“We’ve already had conversations with Senator Dianne Feinstein about a reintroduction of a ban on assault weapons,” says Shelton, who noted that gun violence is the leading cause of death for African-American males aged 15-21. “It’s going to be tough, but I think we'll get it done.”
3) Women’s Security and Health
Women’s security and health will probably be a minefield for the 113th Congress, particularly in the coming months. Republicans have resisted expanding the VAWA to include protections for gays and lesbians, Native Americans and undocumented immigrants. The law, which was enacted in 1994, has expired and community groups around the country are uncertain what that means for their funding.
“I’m surprised there aren't advocates running down the street with their hair on fire,” Debby Tucker, executive director of the National Center on Domestic and Sexual Violence, tells TakePart. The expiration of the act could delay federal funding going to local organizations. “It’s slowed down everything and for local projects that are stretched, they’re just quaking in their boots [because] they know the need is going to be at their door, regardless of what happens,” says Tucker. The VAMA, which has been reauthorized three times, has never been allowed to expire before. “We’re in new territory.”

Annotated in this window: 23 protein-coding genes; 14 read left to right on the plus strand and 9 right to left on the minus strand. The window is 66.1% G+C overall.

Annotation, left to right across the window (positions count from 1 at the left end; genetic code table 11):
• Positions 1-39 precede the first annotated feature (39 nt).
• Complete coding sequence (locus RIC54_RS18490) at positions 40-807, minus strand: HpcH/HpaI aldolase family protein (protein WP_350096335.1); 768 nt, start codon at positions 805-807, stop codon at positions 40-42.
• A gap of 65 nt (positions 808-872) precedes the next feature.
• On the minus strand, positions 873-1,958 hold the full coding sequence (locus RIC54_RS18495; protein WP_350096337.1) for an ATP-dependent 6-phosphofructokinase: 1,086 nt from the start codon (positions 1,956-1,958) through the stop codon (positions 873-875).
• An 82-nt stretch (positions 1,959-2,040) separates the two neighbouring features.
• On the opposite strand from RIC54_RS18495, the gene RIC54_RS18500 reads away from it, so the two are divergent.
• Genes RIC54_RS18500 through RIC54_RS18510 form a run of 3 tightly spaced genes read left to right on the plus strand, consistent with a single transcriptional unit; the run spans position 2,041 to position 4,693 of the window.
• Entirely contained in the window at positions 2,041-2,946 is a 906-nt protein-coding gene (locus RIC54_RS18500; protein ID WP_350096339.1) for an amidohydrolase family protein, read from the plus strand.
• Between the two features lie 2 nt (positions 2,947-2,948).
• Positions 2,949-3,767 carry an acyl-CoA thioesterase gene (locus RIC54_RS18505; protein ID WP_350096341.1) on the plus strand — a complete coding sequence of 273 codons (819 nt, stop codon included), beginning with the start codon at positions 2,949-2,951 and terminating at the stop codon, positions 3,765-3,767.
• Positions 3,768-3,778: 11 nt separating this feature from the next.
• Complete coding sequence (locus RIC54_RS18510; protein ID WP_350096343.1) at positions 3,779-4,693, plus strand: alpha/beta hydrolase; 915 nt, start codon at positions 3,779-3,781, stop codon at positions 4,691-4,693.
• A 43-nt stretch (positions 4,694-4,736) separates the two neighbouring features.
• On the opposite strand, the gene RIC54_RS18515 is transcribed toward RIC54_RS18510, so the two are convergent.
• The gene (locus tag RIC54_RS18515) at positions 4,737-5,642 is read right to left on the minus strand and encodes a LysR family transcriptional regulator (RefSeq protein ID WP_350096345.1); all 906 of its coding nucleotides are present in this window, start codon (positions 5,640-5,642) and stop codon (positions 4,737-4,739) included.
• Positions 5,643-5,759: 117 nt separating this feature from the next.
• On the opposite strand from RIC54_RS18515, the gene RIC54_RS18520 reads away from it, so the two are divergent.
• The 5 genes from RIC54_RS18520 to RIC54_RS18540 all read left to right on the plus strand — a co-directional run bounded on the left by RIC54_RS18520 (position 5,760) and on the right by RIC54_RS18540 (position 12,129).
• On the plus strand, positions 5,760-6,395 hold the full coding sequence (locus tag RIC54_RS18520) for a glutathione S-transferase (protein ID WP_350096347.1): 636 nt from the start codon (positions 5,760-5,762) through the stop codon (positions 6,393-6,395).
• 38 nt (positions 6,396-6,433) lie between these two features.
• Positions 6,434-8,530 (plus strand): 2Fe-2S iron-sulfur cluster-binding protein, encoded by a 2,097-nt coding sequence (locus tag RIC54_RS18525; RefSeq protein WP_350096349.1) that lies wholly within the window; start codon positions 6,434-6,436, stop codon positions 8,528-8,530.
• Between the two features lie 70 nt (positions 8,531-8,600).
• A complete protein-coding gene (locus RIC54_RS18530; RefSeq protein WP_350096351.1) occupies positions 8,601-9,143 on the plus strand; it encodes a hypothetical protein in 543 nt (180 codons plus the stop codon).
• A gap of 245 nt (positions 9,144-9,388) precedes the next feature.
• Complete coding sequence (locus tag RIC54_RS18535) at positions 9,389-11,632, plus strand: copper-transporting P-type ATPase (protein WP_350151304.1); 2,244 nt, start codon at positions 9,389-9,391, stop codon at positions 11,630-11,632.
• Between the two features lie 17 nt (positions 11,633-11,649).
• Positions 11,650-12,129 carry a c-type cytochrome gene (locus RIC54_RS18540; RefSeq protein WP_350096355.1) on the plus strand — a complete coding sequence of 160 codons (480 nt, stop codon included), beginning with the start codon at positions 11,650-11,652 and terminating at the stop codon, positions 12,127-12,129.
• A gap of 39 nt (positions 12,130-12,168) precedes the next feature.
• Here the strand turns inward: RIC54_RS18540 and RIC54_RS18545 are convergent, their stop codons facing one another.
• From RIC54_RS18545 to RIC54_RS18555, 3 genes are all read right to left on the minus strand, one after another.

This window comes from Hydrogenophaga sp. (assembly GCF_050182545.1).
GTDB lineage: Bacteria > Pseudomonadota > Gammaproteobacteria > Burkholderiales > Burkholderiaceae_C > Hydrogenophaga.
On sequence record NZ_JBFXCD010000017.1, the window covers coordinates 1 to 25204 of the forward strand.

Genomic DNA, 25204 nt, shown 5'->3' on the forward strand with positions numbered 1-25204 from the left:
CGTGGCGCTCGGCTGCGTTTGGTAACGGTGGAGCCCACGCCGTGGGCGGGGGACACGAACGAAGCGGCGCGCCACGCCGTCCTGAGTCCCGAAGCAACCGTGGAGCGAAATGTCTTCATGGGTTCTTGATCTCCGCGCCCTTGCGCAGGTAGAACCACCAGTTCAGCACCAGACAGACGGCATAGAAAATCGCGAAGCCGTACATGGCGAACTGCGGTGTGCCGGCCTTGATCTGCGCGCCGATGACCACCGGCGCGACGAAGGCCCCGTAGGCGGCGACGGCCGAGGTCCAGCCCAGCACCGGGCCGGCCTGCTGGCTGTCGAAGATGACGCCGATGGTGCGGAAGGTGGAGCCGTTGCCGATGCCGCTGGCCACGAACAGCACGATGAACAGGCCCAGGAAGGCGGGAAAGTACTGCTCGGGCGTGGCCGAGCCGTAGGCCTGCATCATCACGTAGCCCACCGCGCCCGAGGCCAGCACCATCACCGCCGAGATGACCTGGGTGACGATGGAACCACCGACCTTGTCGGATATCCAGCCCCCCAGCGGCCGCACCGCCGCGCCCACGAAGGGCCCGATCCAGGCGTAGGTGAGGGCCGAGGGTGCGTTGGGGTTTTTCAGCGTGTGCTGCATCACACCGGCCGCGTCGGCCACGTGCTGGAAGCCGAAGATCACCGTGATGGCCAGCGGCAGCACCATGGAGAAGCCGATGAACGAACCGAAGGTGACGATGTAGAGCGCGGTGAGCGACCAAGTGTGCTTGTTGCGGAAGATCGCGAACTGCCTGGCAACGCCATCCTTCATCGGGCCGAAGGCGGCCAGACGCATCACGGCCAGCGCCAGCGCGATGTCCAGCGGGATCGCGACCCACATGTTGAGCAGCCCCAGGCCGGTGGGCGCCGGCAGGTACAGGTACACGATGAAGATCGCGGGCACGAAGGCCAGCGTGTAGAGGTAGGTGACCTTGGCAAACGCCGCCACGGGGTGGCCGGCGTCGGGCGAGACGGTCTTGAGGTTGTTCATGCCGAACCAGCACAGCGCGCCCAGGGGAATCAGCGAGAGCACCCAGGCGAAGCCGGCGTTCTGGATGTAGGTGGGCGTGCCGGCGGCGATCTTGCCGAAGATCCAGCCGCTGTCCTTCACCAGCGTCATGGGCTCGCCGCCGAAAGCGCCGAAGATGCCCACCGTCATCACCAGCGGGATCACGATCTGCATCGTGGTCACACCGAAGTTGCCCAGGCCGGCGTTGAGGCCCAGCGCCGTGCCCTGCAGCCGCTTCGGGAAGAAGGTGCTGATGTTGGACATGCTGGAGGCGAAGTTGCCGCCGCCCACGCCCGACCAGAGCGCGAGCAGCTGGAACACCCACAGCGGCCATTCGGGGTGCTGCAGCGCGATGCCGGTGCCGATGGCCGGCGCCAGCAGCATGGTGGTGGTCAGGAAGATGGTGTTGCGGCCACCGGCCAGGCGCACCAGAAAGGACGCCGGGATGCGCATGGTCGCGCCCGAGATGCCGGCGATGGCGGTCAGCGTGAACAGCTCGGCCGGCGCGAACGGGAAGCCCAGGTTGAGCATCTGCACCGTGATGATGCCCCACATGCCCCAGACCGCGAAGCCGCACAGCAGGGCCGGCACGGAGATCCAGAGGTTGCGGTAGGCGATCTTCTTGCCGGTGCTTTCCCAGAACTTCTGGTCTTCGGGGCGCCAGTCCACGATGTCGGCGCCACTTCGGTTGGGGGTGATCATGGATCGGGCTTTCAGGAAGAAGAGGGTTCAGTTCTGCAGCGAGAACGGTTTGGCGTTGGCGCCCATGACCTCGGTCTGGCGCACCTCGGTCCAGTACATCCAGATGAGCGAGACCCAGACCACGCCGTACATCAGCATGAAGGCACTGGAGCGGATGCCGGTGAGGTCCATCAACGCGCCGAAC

Meanwhile, Planned Parenthood, a reproductive-health-care provider, released its annual report this week. Planned Parenthood is often in the GOP’s crosshairs because it receives government funding and—among a myriad of other services—provides abortions (although by law it can’t use taxpayer money to fund the procedures). Its report showed that the organization received $542 million in the form of government grants, contracts, and Medicaid reimbursements in 2011-12. Marjorie Dannenfelser, president of the anti-abortion group Susan B. Anthony List, called the figure “horrifying” and demanded Congress “immediately investigate and defund Planned Parenthood.”